The academies of the Early Modern Age were the natural environment of Renaissance humanism. Medieval universities, attached to scholasticism and focused on professional disciplines (law, medicine, theology) were unable to adapt to the humanistic trends. The studia humanitatis, renewed liberal arts (grammar, rethoric, literature, history and philosophy) based on the direct study of sources (greek and latin classics) and relatively independent of the authority of scholastic orthodoxy engendered thus the academy as alternative forum for the interchange of ideas.
The XVIth and XVIIth centuries saw how the academies turned also into centres of the arts, overcoming the guild learning system. Often, the more literarily inclined academies adopted fantastic and extravagant names, such as in Italy the Accademia degli Svegliati (“of the awakened ones”), Accademia degli Intronati (“of the stupefied ones”), Accademia degli Eterei (“of the ethereal ones”), Accademia degli Invaghiti (“of the ones in love”), Accademia degli Infiammati (“of the inflamed ones”)… Many academies exerted strong influence in the music of their times, becoming cradle of genres like the madrigal or baroque opera. This is the case of the Invaghiti, who in 1607 sponsored the Orfeo of Claudio Monteverdi.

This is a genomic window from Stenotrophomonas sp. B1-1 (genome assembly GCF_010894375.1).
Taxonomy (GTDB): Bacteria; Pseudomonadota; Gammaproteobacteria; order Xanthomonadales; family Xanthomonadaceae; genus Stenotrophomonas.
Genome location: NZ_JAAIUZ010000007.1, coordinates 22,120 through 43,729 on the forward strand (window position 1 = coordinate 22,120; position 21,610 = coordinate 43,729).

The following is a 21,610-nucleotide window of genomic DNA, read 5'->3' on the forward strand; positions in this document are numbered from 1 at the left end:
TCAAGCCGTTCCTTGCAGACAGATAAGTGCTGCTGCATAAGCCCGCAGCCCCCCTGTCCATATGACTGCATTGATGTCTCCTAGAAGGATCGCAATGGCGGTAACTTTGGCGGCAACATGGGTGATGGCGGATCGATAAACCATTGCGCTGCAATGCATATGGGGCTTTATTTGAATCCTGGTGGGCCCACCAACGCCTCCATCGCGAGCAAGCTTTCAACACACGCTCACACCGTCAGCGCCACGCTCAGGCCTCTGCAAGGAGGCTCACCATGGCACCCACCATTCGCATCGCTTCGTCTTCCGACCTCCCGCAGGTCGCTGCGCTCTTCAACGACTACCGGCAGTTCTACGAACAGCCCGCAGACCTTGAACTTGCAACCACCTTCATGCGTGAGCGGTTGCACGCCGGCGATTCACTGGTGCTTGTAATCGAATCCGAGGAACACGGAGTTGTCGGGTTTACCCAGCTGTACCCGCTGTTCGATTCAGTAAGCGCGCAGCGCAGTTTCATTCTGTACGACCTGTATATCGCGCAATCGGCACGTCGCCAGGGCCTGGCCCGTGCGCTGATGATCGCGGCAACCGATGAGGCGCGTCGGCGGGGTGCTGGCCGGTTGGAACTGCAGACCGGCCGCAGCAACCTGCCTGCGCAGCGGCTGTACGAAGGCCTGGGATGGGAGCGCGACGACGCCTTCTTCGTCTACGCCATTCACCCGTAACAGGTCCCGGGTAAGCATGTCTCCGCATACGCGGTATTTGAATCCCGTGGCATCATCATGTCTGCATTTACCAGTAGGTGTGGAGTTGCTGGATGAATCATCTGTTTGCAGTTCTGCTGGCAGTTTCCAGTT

Today our ensemble takes name from one of the most famous literary academies of the Spanish Golden Age, the Academia de los Nocturnos, briefly active in the end of the XVIth century in the city of Valencia (more about it in the Spanish Wikipedia), as we strive for reviving both the direct approach to the sources and the independence from orthodoxy of those humanists, doubtlessly the best way to discover (and uncover) the beauties of the past.